You just might surprise yourself with your knowledge you can share – and you just might receive the kind of listening you need.

Definition Wednesday

Today is definition Wednesday, but I thought I’d take a bit of a departure for my usual topical thing and ask you…

Are there any terms that you’ve run into recently that you would like defined?  It could be diagnosis, therapies, tools…  Let me know!

Tuesday Blogger – On Hold

Tuesday Blogger is on hold until I get some interviews in…  I’ve currently go 4 outstanding, and let’s face it – these are busy mommas!  I don’t feel right pressuring them.  So, I’ll continue to find more, send out more interviews, and hopefully someday soon there’ll be a backlog, which is good!

Monday Headlines

Experts Call for New Approach to ADHD

The study showed that only about half of children diagnosed with attention-deficit hyperactivity disorder, or ADHD, exhibit the cognitive defects commonly associated with the condition.

There’s Still Hope if Someone’s Heart is Out of Control

McKenzie Meza is just 8 years old, but she has a story that cuts to the heart of the matter for the 30,000 children born each year with congenital heart defects. Next Saturday, she will tell that story at the Heart Ball, where she and her mom, Kristyn, will be among the guest speakers.

Rehab Center Introduces New Gym 

By just observing little Sadie Jackson move about The Rehabilitation Center’s new therapy gym, one would never guess she was being treated for Sensory Integration Dysfunction.

Disabled Children Need Health Care

Robb opposes the governor’s proposal, stating that “private health insurance for kids and young adults is readily available and relatively inexpensive.” He further states that “the accessibility issue is related to older adults with health problems.”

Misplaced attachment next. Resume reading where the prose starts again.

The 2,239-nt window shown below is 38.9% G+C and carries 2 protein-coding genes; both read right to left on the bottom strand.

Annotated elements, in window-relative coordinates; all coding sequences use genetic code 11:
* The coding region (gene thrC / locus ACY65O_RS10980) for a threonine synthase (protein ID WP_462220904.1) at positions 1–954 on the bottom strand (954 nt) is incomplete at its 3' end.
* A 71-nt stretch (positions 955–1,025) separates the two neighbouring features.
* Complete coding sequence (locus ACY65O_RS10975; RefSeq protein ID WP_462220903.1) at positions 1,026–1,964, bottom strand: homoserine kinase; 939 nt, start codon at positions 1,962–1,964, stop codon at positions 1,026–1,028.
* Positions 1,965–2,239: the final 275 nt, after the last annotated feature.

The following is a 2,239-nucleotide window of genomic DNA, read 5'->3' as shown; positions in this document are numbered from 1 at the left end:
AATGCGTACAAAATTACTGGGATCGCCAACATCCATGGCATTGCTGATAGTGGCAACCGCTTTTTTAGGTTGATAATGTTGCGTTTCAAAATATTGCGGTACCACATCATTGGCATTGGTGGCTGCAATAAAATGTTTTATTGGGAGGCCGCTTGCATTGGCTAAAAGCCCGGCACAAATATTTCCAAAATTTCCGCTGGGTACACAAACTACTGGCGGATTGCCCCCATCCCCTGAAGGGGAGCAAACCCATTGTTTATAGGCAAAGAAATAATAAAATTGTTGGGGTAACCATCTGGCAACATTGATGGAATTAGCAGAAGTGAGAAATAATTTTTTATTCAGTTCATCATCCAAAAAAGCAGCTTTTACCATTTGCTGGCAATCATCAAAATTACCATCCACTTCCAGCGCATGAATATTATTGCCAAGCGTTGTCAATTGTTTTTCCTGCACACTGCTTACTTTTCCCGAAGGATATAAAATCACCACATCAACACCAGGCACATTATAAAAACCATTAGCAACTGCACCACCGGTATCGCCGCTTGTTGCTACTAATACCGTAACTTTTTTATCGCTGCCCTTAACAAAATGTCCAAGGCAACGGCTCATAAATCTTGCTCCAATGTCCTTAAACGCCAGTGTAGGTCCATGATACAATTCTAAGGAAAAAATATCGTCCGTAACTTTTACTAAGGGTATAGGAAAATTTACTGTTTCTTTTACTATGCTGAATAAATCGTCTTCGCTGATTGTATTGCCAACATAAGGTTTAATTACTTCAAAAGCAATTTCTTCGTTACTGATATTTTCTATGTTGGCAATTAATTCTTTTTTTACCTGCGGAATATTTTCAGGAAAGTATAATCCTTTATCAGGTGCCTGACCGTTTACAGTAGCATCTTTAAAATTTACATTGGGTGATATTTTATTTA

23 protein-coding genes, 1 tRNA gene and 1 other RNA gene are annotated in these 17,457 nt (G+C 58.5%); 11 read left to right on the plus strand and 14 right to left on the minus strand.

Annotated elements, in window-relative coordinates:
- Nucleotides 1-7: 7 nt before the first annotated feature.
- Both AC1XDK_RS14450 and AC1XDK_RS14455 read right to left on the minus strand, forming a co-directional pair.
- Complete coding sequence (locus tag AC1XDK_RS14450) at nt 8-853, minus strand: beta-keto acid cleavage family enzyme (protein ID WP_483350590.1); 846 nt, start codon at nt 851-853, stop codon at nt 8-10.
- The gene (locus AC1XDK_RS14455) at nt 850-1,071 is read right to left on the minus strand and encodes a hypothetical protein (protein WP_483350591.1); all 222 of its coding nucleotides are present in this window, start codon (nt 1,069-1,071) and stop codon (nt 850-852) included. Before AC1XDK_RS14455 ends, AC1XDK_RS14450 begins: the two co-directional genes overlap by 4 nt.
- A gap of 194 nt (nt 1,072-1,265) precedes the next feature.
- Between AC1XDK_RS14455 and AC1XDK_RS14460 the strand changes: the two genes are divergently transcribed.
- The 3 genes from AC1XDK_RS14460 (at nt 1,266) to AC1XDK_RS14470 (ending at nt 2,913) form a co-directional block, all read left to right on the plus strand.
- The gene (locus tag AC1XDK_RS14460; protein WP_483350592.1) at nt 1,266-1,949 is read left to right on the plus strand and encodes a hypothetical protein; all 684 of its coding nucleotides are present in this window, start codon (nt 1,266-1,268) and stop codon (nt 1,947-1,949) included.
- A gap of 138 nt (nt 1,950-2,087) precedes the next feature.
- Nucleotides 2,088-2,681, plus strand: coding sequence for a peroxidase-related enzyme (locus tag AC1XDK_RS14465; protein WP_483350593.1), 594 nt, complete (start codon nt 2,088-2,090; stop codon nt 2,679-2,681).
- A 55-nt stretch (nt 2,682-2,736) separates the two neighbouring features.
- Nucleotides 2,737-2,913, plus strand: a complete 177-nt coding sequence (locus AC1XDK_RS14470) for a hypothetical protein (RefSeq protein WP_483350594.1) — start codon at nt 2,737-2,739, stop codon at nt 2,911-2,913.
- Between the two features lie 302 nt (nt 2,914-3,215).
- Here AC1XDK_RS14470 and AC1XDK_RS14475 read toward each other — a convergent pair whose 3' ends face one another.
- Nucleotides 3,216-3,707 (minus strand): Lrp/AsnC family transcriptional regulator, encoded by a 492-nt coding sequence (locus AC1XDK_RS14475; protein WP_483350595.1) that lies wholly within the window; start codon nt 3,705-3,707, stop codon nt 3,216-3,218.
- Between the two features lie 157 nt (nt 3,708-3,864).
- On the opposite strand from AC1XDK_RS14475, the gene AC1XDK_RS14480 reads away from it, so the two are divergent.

**Autism Changes Everything 

We’re now playing catch-up as we try to stem the tide and ultimately eradicate autism for the sake of future generations.  If we continue our current trajectory, we’ll get there in my lifetime.

** I’m including this article.  However, I should note in the interest of full disclosure, I’ve been asked to remove my link to Autism Speaks – and been at least questioned of it’s existence in my blogroll by others.  From my admittedly rudimentary understanding of the controversy – It seems that Autism Speaks aims to be the voice of Autism, and others feel that they can speak for themselves, thank you.  Others feel as if the leaders wish to cure Autism – and in the process eradicate the human that exists.  That’s my basic understanding, feel free to correct me.  However, when an Autistic adult says, “I can speak for myself, thank you,” I have a tendency to listen.  But I’m leaving the Autism Speaks link up in my blogroll.  This site is meant as a jumping off place for others – not for me to place judgment on an issue that I personally am not a part of.